New England Apple Brownies½ c butter, softened ½ c sugar ½ c unsweetened applesauce 1 egg 1 c sweet-tart New England apple, cored and diced, peels on (about 1 medium apple) ½ c chopped pecans ½ c flour ½ c whole-wheat flour 1½ t baking powder ½ t baking soda 1 t cinnamon ¼ t nutmeg ½ c fruit such as fresh raspberries or dried cranberries (optional) Preheat oven to 350°F. Grease an 8-inch square pan with butter. Cream butter and sugar together in large bowl. Beat in egg and applesauce with a whisk. Stir in apples, nuts, and other fruit Add dry ingredients to batter and mix well. Pour into baking pan and bake for 40-45 minutes, until a toothpick inserted in the center comes out clean. Cool in the pan on a wire rack. Cut into squares.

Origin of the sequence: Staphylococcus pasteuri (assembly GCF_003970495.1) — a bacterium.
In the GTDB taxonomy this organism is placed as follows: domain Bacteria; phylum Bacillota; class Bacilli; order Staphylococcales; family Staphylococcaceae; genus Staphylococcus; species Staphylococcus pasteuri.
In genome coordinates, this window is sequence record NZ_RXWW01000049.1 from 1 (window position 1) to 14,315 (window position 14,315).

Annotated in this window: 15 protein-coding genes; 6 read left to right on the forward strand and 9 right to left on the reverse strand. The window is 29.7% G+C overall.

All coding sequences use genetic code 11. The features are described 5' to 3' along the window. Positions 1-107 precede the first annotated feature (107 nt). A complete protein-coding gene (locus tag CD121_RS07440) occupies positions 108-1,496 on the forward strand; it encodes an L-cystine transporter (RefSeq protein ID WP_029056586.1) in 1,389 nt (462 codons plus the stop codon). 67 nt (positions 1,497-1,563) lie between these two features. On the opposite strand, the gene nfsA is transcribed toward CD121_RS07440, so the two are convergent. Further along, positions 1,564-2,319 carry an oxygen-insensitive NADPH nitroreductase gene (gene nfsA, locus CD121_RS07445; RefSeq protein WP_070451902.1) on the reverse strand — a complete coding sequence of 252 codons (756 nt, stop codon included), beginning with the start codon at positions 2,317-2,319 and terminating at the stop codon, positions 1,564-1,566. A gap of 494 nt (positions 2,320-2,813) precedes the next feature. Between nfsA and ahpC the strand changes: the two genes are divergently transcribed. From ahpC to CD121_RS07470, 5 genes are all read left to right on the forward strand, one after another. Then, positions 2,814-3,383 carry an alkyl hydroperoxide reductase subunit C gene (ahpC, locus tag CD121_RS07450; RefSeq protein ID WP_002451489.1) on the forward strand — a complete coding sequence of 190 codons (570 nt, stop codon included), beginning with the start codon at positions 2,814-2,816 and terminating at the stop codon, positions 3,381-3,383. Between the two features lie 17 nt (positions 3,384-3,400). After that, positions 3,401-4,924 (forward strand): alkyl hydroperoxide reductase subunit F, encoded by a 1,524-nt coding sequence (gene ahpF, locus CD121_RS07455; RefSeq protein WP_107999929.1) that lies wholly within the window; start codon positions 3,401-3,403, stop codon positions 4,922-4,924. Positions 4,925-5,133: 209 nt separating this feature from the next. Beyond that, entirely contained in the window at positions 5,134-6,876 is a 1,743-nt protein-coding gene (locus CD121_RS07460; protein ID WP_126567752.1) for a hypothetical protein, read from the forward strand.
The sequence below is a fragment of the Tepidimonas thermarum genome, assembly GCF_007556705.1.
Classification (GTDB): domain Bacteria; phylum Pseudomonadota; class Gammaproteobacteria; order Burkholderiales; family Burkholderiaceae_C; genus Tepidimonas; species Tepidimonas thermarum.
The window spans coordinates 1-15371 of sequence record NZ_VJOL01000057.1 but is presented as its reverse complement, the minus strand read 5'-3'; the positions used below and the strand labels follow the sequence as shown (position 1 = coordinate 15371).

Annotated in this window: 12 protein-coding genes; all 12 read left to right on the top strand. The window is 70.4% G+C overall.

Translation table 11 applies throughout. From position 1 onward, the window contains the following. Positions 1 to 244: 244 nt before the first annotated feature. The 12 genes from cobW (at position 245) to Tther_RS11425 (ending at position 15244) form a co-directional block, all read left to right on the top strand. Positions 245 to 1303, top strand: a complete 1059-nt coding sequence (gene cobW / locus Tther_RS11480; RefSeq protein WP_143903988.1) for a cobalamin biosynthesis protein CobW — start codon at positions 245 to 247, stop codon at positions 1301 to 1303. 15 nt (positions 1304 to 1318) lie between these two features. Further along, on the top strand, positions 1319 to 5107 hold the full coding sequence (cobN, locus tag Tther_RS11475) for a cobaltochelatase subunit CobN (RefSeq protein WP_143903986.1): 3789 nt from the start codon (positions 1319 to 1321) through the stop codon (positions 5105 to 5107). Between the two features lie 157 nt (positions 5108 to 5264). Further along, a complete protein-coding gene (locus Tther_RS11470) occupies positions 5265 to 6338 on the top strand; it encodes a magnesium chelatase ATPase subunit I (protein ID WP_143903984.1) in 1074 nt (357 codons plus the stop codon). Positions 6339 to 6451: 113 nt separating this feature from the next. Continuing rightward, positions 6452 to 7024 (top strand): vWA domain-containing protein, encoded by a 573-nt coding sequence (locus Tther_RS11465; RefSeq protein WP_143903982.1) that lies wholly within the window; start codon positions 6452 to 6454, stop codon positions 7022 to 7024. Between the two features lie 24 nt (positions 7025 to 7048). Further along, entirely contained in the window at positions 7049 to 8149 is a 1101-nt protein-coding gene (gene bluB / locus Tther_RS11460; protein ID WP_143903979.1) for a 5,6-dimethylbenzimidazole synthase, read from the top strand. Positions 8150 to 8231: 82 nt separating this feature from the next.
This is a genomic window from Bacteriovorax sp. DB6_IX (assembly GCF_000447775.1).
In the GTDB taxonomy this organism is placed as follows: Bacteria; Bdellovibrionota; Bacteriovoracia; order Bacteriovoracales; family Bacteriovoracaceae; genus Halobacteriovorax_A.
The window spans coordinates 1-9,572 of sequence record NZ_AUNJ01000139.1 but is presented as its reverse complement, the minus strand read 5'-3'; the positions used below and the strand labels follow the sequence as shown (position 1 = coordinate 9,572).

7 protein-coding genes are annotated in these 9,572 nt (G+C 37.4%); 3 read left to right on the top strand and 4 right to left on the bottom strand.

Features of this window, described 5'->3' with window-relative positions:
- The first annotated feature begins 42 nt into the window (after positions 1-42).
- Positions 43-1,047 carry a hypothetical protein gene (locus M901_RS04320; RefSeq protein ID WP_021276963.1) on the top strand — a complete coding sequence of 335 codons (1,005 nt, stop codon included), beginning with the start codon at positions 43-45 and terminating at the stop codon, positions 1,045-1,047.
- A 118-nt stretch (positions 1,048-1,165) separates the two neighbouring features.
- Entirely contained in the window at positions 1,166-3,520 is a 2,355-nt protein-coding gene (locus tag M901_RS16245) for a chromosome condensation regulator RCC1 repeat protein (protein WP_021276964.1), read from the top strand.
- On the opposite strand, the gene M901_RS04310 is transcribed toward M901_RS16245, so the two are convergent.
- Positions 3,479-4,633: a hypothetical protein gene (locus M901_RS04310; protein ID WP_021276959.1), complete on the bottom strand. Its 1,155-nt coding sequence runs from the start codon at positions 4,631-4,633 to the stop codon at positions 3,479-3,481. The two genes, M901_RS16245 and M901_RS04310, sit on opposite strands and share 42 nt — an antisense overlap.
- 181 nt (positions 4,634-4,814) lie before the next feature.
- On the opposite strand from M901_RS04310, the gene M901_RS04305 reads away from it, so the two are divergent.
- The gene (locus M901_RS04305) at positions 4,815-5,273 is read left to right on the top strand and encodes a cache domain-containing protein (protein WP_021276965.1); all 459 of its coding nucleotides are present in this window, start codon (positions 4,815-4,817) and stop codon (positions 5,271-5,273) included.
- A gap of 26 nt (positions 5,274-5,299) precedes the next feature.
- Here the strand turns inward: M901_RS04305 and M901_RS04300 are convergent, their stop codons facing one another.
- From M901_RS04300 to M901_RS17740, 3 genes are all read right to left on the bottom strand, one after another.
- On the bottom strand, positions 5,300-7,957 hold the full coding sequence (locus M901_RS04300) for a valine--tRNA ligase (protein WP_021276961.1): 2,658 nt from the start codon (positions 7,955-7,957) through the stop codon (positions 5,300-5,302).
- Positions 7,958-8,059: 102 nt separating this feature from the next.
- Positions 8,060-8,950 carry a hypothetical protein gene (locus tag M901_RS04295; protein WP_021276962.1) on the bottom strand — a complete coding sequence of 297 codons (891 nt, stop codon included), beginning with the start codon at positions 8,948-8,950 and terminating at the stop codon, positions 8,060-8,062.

AFTER THUMBING THROUGH Linda Beaulieu’s excellent The New England Orchard Cookbook (Globe Pequot, 2016), a beautiful homage to the apple in recipes, stories, and photographs, I felt a craving for the moist, chewy texture and rich flavor of an apple brownie. The New England Orchard Cookbook has chapters for each New England state, with outstanding orchard and apple photography by Karen Peltier Riggert accompanying profiles of many of the region’s best growers, with some of their favorite recipes. I opened the book to McDougal Orchards in Springvale, Maine, and was inspired by their simple, straightforward recipe for Apple Brownies. Beneath the book, a headline stared at me from a newspaper, “How to Make the Perfect Brownie.” It was beginning to look like destiny. Then I remembered that a year ago I posted a recipe similar to McDougal’s titled Versatile Cortland a great choice for Apple Brownies. Combining the two recipes and adding a few new wrinkles — substituting applesauce for half of the sugar, for instance, adding whole-wheat flour, and sprinkling in a second fruit — resulted in three new variations of these luscious treats. I used both Gala and Macoun apples, doubling the recipe and baking it in a 9×13 pan, divided into three sections: with dried cranberries, plain, and with fresh raspberries. The brownies are soft, moist, and crumbly, and lighter than a chocolate or blonde brownie. They are bursting with apple flavor, and plenty sweet. The cranberries and raspberries complement the apple without overpowering it, and their texture adds a pleasing contrast to the soft apple chunks, especially the raspberries. But they are equally good plain, where the nuts provide the contrasting flavor and texture.